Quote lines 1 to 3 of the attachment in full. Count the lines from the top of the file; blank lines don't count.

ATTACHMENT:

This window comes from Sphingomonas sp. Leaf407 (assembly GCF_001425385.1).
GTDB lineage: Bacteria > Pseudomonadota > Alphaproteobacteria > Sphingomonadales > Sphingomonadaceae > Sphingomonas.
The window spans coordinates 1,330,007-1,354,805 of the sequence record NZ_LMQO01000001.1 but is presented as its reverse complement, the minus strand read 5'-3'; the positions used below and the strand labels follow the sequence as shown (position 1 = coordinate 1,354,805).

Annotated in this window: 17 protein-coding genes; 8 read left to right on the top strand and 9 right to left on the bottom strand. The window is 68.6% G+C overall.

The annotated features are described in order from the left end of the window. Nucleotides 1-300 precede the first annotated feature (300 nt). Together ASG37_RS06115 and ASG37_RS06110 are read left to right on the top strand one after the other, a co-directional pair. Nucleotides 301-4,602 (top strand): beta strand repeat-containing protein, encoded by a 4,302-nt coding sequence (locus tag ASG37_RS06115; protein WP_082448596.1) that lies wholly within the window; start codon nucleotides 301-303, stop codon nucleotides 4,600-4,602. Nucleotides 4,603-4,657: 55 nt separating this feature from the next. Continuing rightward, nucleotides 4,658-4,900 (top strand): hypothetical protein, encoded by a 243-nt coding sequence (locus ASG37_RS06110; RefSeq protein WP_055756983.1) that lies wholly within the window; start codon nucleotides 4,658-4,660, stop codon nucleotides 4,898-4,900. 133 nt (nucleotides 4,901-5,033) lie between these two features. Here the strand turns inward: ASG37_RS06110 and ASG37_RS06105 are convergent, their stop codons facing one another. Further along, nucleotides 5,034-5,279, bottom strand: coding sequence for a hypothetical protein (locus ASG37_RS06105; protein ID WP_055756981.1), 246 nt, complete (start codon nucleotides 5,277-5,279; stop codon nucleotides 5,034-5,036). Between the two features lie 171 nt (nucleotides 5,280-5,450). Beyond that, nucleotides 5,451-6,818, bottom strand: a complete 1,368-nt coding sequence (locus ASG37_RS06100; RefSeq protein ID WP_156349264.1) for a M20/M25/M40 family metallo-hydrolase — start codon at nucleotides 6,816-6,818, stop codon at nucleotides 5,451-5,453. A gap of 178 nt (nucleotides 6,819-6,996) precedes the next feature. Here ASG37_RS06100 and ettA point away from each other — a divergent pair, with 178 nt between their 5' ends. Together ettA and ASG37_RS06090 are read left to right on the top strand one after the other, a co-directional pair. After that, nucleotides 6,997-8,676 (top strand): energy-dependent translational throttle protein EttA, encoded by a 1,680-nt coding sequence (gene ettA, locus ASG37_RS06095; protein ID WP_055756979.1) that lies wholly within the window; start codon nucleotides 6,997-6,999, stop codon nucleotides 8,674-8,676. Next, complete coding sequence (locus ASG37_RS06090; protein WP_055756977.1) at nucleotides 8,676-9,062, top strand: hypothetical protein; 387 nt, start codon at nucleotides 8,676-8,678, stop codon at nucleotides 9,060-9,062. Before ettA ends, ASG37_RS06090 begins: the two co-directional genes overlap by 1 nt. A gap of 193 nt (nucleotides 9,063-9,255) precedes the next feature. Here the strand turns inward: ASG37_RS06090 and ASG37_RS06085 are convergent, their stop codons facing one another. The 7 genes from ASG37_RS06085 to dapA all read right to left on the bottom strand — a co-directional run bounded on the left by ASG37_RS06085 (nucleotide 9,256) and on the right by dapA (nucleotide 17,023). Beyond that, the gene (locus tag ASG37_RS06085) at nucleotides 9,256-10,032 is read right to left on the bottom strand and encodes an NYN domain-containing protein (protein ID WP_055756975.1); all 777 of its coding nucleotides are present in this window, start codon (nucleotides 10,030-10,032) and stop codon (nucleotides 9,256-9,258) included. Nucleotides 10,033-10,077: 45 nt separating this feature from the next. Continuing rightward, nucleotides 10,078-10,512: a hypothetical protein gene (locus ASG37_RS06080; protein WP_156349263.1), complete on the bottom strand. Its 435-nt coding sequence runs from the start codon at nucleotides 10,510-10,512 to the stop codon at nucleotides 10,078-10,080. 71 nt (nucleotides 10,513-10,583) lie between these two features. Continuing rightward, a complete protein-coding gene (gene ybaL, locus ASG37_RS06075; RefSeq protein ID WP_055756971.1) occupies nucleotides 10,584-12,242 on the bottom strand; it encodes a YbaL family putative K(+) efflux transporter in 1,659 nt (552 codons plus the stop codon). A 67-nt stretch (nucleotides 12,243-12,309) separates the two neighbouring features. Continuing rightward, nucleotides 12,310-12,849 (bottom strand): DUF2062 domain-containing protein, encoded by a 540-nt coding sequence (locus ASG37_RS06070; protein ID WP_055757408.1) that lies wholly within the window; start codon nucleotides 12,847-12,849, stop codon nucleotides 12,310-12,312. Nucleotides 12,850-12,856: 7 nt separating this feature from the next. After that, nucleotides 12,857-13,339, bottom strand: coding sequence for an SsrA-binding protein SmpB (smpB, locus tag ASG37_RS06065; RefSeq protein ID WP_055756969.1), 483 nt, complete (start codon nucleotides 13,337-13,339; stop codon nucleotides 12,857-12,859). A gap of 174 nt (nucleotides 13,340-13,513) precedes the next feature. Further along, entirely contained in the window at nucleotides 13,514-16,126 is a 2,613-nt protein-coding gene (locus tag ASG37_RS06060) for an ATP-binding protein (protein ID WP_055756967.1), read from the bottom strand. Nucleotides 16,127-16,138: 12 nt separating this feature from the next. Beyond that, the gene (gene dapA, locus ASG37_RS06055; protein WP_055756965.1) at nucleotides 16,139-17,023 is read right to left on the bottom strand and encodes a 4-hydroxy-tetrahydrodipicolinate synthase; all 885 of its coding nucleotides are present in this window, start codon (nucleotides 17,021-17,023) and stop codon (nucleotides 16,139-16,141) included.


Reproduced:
This window comes from Sphingomonas sp. Leaf407 (assembly GCF_001425385.1).
GTDB lineage: Bacteria > Pseudomonadota > Alphaproteobacteria > Sphingomonadales > Sphingomonadaceae > Sphingomonas.
The window spans coordinates 1,330,007-1,354,805 of the sequence record NZ_LMQO01000001.1 but is presented as its reverse complement, the minus strand read 5'-3'; the positions used below and the strand labels follow the sequence as shown (position 1 = coordinate 1,354,805).